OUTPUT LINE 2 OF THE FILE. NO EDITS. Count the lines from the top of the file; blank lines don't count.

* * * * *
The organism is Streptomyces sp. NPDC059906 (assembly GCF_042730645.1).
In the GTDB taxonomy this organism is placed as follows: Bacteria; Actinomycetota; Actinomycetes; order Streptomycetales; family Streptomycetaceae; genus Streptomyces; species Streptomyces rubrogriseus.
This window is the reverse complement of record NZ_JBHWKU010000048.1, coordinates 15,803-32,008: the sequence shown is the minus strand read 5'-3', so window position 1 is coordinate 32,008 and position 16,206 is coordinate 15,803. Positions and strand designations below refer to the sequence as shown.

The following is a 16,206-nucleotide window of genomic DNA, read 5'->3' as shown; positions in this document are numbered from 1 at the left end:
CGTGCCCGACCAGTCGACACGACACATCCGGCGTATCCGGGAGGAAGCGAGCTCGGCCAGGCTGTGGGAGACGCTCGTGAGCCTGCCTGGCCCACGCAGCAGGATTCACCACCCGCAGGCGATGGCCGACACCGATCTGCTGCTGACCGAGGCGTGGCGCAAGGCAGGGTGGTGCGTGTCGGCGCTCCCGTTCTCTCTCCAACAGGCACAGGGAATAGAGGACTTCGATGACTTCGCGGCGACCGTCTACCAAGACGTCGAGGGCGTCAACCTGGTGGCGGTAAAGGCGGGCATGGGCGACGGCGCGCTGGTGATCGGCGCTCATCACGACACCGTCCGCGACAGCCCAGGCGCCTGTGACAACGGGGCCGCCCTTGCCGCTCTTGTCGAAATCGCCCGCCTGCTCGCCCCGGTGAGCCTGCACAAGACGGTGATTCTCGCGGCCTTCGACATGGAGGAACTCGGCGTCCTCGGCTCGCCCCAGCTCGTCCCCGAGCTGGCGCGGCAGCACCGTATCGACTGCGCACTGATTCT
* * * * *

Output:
In the GTDB taxonomy this organism is placed as follows: Bacteria; Actinomycetota; Actinomycetes; order Streptomycetales; family Streptomycetaceae; genus Streptomyces; species Streptomyces rubrogriseus.